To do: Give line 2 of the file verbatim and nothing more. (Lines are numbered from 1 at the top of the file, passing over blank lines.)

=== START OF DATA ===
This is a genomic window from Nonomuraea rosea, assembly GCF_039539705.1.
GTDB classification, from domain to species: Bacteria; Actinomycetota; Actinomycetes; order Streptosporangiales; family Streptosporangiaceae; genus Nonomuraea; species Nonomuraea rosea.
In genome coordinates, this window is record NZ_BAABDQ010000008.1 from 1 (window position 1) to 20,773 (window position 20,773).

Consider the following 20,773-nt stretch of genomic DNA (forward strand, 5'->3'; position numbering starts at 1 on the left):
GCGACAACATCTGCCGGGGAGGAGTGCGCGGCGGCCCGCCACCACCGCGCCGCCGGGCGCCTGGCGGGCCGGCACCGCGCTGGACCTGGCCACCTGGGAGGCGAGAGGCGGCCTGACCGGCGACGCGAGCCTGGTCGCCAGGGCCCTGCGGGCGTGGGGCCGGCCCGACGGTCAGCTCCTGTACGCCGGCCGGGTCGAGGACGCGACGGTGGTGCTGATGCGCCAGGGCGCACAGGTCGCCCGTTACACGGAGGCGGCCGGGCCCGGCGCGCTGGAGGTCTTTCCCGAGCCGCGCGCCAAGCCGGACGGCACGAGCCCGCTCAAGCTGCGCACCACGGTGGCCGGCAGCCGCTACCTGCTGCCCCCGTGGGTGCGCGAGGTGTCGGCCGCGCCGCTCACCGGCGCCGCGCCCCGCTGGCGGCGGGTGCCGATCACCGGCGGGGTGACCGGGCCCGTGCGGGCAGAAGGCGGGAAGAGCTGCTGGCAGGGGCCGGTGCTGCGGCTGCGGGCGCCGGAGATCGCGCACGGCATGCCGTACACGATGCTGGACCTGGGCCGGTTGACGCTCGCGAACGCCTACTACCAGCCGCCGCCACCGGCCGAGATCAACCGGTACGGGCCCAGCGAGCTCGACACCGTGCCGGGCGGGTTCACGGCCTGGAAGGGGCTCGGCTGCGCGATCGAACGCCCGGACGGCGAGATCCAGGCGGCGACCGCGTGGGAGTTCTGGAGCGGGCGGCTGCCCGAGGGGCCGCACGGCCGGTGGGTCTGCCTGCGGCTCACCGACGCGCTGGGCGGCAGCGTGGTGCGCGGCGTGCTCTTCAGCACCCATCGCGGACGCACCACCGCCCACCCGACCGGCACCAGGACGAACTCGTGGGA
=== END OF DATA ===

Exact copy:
GTDB classification, from domain to species: Bacteria; Actinomycetota; Actinomycetes; order Streptosporangiales; family Streptosporangiaceae; genus Nonomuraea; species Nonomuraea rosea.